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Income Disparity Kills Economic Growth?



March 03, 2008 – Comments (4)

This morning reading Naked Capitalism I notice he picks up much stronger a point from Robert Reich than I did when I first read Reich's piece yesterday, and a point strongly worth considering for economic analysis.

The point I picked up from Reich's piece was that the source of credit growth that cause the boom was different, there was enormous private lending which I looked at as kind of a parallel growth of money supply as the securitization of mortgage debt.  In both cases there is no reserves and the debt does not show up on bank balance sheets.  I could be interesting to look into how that debt was brokered because from what I understand of the era a lot of debt was never repaid.  I would tend to think if I was loaning money privately I would be checking out the ability to repay before lending.  Part of our belief system developing here around the walk-aways is because the loans were brokered by people who would never assume the risk and didn't know the loan clients.  I would have thought without the modern telecommunications that these problems would be much smaller.  

What Yves picked up was wealth inequity.  If you don't have a distribution of wealth going to the masses, well, they can't spend. 

When I think about Vancouver's economy over my adult life, I think about how many times there was this drivel in the news about wage competition from other countries. People in other countries simply can not clean our hospitals, drive our trucks, serve people in restaurants or retail stores, and the list of what they can not do is extensive.  When the wages in these jobs continuously lose buying power, well, where does the economic stimulation for the economy come from?  It creates an economy that you can liken to a family that is gradually increasing credit card debt.  There comes a point when there is nothing left.  Every year of my adult life it seems to me Vancouver has had more and more people move into the negative economic stimulation group, and then business that pays $8000 a month rent for a 1000 sq ft retail space and only $1600/month to their workers complain that business is tough.  When their workers fail to make enough to pay for rent, food, utilities and transportation, well, what do they expect?  When I worked on the Canada census in 97 I saw several households where 2 or 3 young adults were sharing one bedroom apartments because they could not even afford shared accomodation that gave them the privacy of their own room.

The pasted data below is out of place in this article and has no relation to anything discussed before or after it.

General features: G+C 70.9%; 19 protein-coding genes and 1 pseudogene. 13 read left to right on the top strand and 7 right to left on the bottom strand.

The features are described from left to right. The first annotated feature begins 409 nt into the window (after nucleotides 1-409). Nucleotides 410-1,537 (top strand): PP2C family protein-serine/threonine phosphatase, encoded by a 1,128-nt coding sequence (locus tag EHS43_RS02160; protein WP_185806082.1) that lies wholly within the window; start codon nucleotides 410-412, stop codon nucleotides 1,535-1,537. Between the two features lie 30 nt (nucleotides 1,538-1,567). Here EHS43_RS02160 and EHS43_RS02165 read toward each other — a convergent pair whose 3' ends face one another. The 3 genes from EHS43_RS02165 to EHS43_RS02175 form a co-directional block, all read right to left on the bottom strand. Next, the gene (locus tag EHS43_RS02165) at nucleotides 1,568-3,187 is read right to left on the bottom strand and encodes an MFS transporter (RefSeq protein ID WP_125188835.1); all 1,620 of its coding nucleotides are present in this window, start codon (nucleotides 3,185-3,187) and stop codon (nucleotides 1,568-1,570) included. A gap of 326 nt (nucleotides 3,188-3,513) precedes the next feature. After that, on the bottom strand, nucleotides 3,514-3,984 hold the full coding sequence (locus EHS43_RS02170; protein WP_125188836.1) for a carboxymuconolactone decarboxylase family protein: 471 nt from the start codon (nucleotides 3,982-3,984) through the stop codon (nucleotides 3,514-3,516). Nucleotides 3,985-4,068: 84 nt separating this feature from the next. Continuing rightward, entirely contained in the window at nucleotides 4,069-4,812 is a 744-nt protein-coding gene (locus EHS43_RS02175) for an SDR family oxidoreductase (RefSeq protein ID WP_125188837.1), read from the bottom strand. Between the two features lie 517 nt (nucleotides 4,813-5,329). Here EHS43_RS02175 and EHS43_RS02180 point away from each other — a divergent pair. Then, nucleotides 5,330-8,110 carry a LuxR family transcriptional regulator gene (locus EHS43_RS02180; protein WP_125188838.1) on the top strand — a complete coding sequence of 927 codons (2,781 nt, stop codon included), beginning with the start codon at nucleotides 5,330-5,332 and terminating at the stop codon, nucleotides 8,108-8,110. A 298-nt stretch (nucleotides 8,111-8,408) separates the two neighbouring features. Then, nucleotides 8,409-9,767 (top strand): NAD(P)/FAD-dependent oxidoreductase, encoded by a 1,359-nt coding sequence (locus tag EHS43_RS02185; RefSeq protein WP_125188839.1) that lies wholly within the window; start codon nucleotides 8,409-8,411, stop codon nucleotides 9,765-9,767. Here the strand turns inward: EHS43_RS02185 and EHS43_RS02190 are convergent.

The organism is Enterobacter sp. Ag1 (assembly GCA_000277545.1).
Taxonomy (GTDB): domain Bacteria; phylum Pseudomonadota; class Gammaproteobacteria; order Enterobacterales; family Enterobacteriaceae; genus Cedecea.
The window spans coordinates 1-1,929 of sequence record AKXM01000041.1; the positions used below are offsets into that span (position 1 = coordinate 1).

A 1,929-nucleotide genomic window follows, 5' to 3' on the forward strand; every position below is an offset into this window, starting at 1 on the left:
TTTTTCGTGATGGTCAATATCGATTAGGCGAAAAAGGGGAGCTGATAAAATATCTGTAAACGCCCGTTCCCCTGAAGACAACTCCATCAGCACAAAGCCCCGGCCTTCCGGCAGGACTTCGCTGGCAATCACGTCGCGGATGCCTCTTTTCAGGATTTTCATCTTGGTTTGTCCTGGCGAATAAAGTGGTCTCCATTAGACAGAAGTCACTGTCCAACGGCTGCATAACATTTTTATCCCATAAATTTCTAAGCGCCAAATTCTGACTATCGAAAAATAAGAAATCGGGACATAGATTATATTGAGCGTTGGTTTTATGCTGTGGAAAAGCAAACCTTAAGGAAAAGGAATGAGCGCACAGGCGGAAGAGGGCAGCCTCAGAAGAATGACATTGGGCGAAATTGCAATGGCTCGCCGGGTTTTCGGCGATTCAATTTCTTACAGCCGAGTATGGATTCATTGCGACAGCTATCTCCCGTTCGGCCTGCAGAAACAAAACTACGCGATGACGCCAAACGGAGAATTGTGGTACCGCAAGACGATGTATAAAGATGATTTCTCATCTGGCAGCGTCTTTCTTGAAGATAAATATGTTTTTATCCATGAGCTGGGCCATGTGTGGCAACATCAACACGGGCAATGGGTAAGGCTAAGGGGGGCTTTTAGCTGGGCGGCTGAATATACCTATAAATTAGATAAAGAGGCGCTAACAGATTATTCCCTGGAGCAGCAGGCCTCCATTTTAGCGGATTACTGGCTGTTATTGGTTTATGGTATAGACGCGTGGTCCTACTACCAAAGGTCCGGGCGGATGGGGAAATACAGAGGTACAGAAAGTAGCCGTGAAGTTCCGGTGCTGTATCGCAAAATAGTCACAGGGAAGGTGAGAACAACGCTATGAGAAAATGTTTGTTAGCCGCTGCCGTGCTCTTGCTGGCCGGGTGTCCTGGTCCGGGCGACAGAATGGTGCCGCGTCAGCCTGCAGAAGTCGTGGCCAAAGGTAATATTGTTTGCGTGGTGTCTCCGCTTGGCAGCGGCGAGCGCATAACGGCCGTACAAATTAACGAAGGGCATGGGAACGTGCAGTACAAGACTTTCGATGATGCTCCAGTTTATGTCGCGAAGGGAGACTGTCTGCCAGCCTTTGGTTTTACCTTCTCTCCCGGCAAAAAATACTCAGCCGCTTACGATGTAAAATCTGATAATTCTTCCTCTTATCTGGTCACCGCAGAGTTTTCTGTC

I strongly feel that our media was dominated by the corporate media bite "we can't compete with wages from other countries."  And then there are the economist that repeatedly state that minimum wage laws don't work and that they kill employment.  And having an ever increasing work force that lives in homeless hostels because they can't afford rent is a reasonable alternative?

No!  Economist promoting this rubbish have taken too narrow a view.  This nonsense comes from looking at examples where minimum wages are too high.  They simply also can be too low to be healthy for the economy, a level where wealth inequity means that there is no more wealth to redistribute to the wealthy and nothing to keep the economy running, an economy that becomes akin to the family with out of control increasing debt -- it break down.

4 Comments – Post Your Own

#1) On March 03, 2008 at 9:42 AM, dwot (28.99) wrote:

Reading today:

Rating agency corruption (my spin)-

 F--king rating agencies, sure people understand what their ratings mean, how else did about $1 trillion of junk mortgage potential losses come about?

Buffett says stocks are expensive

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#2) On March 03, 2008 at 11:30 AM, WillSurfForFood (65.83) wrote:

I didn't read the first link but I do agree that there seems to be a conflict of iterests problem with the ratings agencies. I think our government should probably spend a little attention on this problem rather than housing bail-outs or economic stimulus.

Thanks for the link to the Buffet article. This was an interesting quote from it:

"By any common sense definition, we are in a recession," Buffett said. "Business is slowing down. We have retail stores in candy, home furnishings and jewelry. Across the board, I'm seeing a significant slowdown."

It is always interesting to hear from business owners rather than just economists.


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#3) On March 03, 2008 at 12:54 PM, chk999 (99.96) wrote:

Econ is not called the dismal science for nothing. You can change the minimum wage, but the number of jobs available at that wage will change whether you like it or not. It isn't as simple as you move the minimum wage up and the number of employed people stays the same.

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#4) On September 18, 2008 at 1:32 AM, Marck11215 (< 20) wrote:

dwot makes a good argument yet chk999's only response is that raising the minimum wage affects unemployment ?  How can a substantial amount of jobs that are so integral to the functioning of business can simply dissappear if the minimum wage is raised?  Please help me understand...

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